List of Waste Picker Groups in Bangalore
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City Report: Interview with a local Waste Picker
Conversation with: Raja, a waste picker with Hasiru Dala (waste picking cooperative) and Marwan Abubaker, Project Manager with Radio-Active (Community Radio).
From invisible to visible, building the strength to speak up: “I'm proud to be a waste picker” --Raja – Waste picker, Hasiru Dala
Official Waste Management SystemWith an estimated population of 6 million, Bangalore is among the five largest cities in India. The municipal waste management system in Bangalore is centralized and vertically integrated. Private contractors have been contracted to collect and dispose unsorted waste from 80-90 per cent of households, which consists of an estimated 3,500 tons a day, 72 per cent of which is organic waste. While there are two landfill sites (Mandur and Mavalipura, 40 km and 50 km from the city, respectively) a large fraction of the city’s waste never makes it to the official dumpsites and instead is disposed of in about 60 known informal dumpsites in and around Bangalore. Describing the phenomenon which occurs when private companies are paid per tons of disposed waste, Marwan explained, “Privatization has distorted waste management in Bangalore as it works under the assumption that more waste equals more money. Therefore there is no incentive for segregation at source.” Consequently, the official system’s recycling rates are low, barely extracting even 10 per cent of recyclable trash from waste that goes to landfill.
Informal Recycling SectorAn unseen army of more than 15,000 waste pickers (other sources estimate that there are up to 25,000 waste pickers in and around Bangalore) carry out an informal recycling effort in Bangalore. Previously barred from accessing waste at the household level, for the most part these eco-workers collect and segregate recyclable waste in Bangalore’s streets and landfills. Working and living conditions are poor for these urban workers, resulting in an average income of about 150-200Rs. a day (the equivalent of US $2.71-3.62).
Waste Picker OrganizationIn 2009, 11 organizations and individuals came together and formed Bangalore’s Solid Waste Management Roundtable (SWMRT – website: www.swmrt.com). Through public hearings in the High Court, Lok Adalat, SWMRT has managed to lobby for decentralized waste management, including raising citizens’ awareness to accomplish segregation at source. In 2011, with the support of the SWMRT, the waste pickers founded a cooperative, called Hasiru Dala, a city-wide waste picking organization which was launched with more than 200 members. Hasiru Dala then worked with Bruhat Bengaluru Mahanagara Palike (BBMP), the government body responsible for civic activity and infrastructure, and with Lok Adalat to provide identity cards to 2,000 waste pickers in January 2012; their goal is to ultimately provide up to 5,000 waste pickers with identity cards. Raja explains that the cooperative successfully improved waste pickers’ working conditions in collaboration with the municipality. As stated above, their first successful achievement was the provision of identity cards, which made waste pickers into legal service providers officially recognized by the municipality. Next, Hasiru Dala broke into groups and began to run five Dry-Waste Collection and Recycling Centres. In summary, the cooperatives’ strategy was to initially raise awareness among residents in a particular neighbourhood, demanding segregation at source (recyclable and non-recyclables). Once collected, the waste is brought to a sorting center to be further segregated by the waste pickers into more than 10 varieties of recyclable materials, which are then sold to recycling industry. Marwan, from the community radio called Radio-Active CR 90.4 MHz adds “before the municipality did not focus on the segregation at source. With Hasiru Dala’s pilot projects, the cooperative has demonstrated that waste pickers, if integrated into the system, can simultaneously improve their lives and achieve high recycling rates.” This pilot project has provided the following benefits:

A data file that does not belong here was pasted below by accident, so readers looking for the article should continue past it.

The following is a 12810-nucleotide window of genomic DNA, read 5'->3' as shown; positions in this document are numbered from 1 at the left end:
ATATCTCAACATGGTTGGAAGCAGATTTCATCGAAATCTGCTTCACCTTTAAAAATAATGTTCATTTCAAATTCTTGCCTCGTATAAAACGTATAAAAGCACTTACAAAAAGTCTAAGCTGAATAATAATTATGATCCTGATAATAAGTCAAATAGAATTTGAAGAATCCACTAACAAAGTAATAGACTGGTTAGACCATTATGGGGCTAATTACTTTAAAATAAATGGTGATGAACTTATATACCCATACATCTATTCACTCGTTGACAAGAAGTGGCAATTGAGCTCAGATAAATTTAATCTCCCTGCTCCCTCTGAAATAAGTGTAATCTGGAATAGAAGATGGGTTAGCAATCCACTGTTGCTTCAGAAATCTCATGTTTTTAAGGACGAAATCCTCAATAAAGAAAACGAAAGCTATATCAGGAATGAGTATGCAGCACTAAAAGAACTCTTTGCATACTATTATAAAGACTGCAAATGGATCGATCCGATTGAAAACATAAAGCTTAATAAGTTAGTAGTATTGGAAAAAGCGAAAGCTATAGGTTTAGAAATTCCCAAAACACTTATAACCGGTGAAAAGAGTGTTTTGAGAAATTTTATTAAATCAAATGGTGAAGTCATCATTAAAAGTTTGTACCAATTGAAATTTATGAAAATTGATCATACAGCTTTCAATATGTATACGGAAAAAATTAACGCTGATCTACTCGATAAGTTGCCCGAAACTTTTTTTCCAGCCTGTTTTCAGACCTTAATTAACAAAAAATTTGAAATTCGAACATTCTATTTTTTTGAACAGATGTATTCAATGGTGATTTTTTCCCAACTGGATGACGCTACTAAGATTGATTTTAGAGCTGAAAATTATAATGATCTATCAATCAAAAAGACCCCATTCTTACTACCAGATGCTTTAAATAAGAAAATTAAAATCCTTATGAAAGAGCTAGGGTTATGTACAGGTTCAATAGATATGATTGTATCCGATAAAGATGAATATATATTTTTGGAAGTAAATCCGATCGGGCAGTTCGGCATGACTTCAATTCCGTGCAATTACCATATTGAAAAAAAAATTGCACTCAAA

- legal recognition for 2,000 waste pickers including through provision of identity cards, which helped to stop harassment (in particular by the police) and provided both self-respect and respect from the society;
- segregation at source, assuring safer working conditions and better quality material and greater levels of recycling
- a space for proper segregation and storage, which has allowed the workers to obtain higher rates for the materials, as they can directly sell to the recycling industry, reducing the number of intermediates.
Current Central IssuesRaja, who wants the cooperative to grow, explained, “We need to offer waste pickers better opportunities. We do hard but honest work with which we provide a livelihood to our families. That is why we do the work better than anyone else, the more we recycle the more we earn. Meanwhile we contribute to keep the city clean and reduce the pollution. In the future, I want to start a composting project. Now the organic waste is dumped and creates pollution, while instead we could contribute to the environment by growing plants and trees.” The cooperative is rapidly growing. Its objective is to eventually cover one out of the eight city zones. Although the land and infrastructure for the sorting centers are provided by the municipality, some initial sponsor support is still needed to cover costs before the cooperative becomes completely autonomous. Marwan goes on to express a common concern of waste pickers the world over. “It was all going super well until we learned about a waste-to-energy incinerator which is being planned by the municipal government. We feel that there is no need for a new technology, which pollutes and burns up recyclable material that can provide income to waste pickers.”